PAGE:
Why is it that a Jewish person who is a Buddhist can make Aliyah while a Jewish person who believes in Jesus cannot? And if a Jew becomes an atheist is he then excluded because he has changed religions, since he does not believe in Judaism any more?
Does the Law of Return say that members of all religions besides Judaism are to be excluded from making Aliyah? It seems that way to me.
Audience 2: Pro-Israel Christians
I am deeply grateful for Christians’ support for the Jewish people. I am also critical of a type of “blind loyalty” to my people (or to any people group, for that matter). That kind of loyalty is not good for us (Jews) in the long run.
The question for Christians is this: How do you harmonize the belief that the state of Israel is the fulfillment of biblical prophecy while denying a Jew the right to live in the land?
Perhaps it could be argued that I am no longer Jewish and I am now a “foreigner.” Even if you make this extreme argument, should not Israel welcome the foreigner/alien as is commanded of the people of God in the Old Testament (Leviticus 19:33-34, Leviticus 24-25)?
The more pressing issue and my greatest concern is that many Christians “turn a blind eye” to Israel’s transgressions, as if to say, “Israel can do no wrong because they are God’s chosen people.”.
Hear this from a Jewish person: You do a great disservice to my people when you do not challenge our fears and prejudices! I know that non-Jews are very, very wary of criticizing Jews because of the history of persecution we have suffered. However, when you do not lovingly challenge our worldview and beliefs, we hear that those beliefs (and prejudices) are valid and appropriate. And we as a people remain stuck in those fears.
A Messianic Jewish friend of mine wrote to me this week and said, “as much as I wish and believe that your and my Jewish ethnicity should trump our Christian faith when it comes to Israel's immigration policies, I personally can not completely blame them (or bash them) for not rolling out the red carpet for us considering how badly our Jewish ancestors were treated by those who hailed Jesus as their Savior.”
This is a common response from Christians and Jews alike when it comes to the Jewish rejection of Jesus and his followers. The argument goes like this: “People who called themselves ‘Christians’ persecuted our ancestors, so we will have nothing to do with Jesus or anyone who professes to follow him.”
I grew up with this paranoid worldview. I know it too well. And when it is not challenged we give passive validity to it.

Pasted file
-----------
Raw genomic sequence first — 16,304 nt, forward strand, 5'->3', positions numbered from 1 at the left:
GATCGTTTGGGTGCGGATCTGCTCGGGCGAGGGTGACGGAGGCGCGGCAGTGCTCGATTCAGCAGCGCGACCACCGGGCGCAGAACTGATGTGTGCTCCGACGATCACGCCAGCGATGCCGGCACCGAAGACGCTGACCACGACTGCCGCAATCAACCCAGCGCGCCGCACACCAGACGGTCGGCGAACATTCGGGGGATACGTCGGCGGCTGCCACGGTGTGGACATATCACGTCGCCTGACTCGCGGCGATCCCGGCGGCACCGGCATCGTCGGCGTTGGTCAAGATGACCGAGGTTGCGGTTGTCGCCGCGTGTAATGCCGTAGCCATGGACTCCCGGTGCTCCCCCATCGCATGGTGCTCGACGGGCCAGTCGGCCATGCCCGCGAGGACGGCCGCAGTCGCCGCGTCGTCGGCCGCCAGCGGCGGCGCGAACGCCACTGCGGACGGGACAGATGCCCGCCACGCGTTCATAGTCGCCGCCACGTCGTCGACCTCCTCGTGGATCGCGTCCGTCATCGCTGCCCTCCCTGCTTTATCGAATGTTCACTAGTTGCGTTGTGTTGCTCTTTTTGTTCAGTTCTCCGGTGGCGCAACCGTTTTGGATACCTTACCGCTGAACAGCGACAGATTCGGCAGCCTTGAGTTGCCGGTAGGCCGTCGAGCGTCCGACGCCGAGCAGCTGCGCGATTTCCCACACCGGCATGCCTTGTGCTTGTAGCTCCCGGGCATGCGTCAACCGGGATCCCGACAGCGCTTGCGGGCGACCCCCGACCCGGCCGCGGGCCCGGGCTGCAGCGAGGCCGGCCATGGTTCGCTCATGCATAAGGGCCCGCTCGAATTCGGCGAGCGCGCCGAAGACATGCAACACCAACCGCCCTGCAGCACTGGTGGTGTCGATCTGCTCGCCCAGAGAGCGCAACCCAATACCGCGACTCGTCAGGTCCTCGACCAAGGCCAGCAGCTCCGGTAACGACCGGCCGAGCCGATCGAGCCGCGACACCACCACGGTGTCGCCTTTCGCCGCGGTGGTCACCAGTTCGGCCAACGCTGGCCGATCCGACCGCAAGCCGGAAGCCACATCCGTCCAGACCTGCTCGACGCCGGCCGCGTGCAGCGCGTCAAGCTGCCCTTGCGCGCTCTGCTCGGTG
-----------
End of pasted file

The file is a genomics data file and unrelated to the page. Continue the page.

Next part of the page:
Audience 3: Those Who Oppose Israel
Some people oppose a Jewish state of Israel on theological grounds, others on political grounds. When I posted on Facebook that my application for Aliyah had been denied, most of the people who commented or shared my post were those who oppose Israel.
Some of you are my friends and I respect you. Some of you are from Arab (and Palestinian) backgrounds. Some are Lebanese and were in your country in 1982 and 2006 when the Israeli military dropped bombs there. You have a unique and important perspective in relation to Israel and I respect that.
My question for you is this: What would happen if you challenged Israelis and other Jews to actually fulfill their calling as the People of God? Today this means following Yeshua as many Gentiles have done.
What if you did not fight the theological battle of whether the Jews have the “right” to the land, but rather called Israelis to actually live in the land in the way that God told us to 3,000 years ago? If the Law of Return says that only Jews who maintain their religion can live in the land then hold them accountable to that.
If you only challenge our transgressions and shortcomings, we will react out of fear of persecution and an attitude of, “Everyone is out to get us.” We Jews know this story line all too well. So challenge the story line by calling us to the higher standard as the People of God.
Peacemakers in the Promised Land
Jesus said, “Blessed are the peacemakers, for they will be called children of God.” (Matthew 5:9)
I applied for Aliyah because I want to live in my people’s homeland. I want to be there as a peacemaker among Jews and other cultures. I want to live in or near Jerusalem, that great city of peace (jeru-salem) that has no peace. That city which Jesus looked upon from the Mount of Olives and wept over.
The land of Israel needs peacemakers today more than ever. The only genuine peacemakers that I know are those people who, by instinct or training, follow the example of Jesus. Israel needs Jewish followers of Jesus, Arab followers of Jesus, other ethnic followers of Jesus – all of whom point Jews and Arabs and others to the Source of Peace.
We need to fight for this! Fight for the state of Israel giving permission to all types of peacemakers to live in the country. Then there will be a return from Exile for Jew and Gentile alike – and the Land of Israel will become the Promised Land once again.
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Brian Newman is part of The Isaac Ishmael Initiative which promotes shalom to Jews and Muslims. He lives with his wife in Denver, Colorado. They have two grown children. You can contact him at firstname.lastname@example.org or check out the website at isaac-ishmael.us.